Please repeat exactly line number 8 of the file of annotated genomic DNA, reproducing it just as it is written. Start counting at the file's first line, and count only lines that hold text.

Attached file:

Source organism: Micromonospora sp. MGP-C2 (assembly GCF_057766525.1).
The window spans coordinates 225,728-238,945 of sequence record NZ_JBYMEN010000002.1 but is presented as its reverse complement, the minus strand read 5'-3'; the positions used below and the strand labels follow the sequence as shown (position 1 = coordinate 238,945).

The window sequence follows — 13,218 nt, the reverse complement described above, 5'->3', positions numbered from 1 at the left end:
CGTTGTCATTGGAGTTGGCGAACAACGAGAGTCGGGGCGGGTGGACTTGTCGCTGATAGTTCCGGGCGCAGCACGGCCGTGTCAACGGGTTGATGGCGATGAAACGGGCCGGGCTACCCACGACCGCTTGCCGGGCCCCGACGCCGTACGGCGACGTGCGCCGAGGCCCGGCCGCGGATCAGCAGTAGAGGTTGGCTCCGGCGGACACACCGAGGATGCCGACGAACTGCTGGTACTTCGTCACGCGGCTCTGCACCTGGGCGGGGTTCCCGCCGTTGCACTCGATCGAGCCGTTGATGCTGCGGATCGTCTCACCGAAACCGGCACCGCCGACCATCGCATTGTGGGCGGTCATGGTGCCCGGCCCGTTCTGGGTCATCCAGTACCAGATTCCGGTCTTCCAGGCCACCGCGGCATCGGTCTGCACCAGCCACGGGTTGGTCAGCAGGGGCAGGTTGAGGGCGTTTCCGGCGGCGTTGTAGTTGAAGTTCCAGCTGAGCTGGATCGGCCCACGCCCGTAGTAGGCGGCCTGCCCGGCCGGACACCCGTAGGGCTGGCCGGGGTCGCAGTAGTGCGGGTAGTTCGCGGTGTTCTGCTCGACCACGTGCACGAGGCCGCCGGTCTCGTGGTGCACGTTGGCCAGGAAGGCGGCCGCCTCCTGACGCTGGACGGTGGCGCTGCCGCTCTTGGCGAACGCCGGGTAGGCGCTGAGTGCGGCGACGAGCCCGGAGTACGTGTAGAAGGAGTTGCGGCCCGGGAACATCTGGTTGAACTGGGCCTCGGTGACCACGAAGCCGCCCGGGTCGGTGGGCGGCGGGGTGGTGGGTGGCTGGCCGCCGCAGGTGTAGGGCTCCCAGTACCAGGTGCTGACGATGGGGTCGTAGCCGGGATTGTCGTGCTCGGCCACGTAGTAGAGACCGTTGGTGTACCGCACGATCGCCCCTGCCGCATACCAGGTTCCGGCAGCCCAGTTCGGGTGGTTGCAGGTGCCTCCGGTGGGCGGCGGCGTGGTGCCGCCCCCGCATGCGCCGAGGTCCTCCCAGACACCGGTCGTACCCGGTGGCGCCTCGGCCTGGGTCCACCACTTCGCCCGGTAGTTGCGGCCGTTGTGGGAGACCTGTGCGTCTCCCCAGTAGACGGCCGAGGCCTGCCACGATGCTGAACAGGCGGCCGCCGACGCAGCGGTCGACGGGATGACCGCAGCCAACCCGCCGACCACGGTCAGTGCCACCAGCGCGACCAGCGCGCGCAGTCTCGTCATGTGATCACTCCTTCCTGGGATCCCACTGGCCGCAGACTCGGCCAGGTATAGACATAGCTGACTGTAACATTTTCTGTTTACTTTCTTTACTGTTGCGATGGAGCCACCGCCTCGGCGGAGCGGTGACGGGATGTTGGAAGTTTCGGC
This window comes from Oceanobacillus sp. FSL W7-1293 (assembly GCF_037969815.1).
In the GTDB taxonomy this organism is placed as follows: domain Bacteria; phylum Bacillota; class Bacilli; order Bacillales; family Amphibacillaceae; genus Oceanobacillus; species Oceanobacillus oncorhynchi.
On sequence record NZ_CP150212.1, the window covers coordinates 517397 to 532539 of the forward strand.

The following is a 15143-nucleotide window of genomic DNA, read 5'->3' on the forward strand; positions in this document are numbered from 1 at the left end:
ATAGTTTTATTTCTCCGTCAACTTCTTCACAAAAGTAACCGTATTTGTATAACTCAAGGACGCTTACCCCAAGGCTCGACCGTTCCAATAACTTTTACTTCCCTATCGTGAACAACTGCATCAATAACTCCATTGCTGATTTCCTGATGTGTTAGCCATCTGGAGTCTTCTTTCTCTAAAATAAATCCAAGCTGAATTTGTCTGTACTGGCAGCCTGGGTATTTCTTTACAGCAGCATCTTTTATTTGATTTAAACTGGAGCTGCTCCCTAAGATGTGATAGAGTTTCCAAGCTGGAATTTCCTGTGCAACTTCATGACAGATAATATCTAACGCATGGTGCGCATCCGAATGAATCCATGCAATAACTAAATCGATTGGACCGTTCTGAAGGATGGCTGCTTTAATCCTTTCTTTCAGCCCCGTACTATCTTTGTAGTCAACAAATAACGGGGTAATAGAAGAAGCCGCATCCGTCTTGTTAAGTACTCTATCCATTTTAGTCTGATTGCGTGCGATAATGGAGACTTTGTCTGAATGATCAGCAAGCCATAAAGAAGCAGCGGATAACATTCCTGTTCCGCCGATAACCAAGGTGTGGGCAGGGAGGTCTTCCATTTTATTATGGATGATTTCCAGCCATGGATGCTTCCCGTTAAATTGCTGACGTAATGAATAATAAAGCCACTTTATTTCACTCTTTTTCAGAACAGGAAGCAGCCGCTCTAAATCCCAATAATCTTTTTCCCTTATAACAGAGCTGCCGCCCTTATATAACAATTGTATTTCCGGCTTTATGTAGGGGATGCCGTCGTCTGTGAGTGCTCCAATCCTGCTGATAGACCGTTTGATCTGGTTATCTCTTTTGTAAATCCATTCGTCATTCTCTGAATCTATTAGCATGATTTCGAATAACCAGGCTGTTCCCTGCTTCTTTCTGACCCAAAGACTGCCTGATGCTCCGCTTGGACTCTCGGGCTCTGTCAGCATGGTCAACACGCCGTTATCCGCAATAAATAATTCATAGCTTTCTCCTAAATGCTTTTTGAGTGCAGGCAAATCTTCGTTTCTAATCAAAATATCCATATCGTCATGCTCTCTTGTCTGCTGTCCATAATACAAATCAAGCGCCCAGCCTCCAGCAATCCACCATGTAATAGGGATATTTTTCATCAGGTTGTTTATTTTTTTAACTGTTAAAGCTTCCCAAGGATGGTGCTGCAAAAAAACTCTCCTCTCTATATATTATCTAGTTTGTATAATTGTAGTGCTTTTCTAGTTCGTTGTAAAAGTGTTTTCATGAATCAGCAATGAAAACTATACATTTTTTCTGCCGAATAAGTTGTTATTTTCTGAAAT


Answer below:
The following is a 15143-nucleotide window of genomic DNA, read 5'->3' on the forward strand; positions in this document are numbered from 1 at the left end: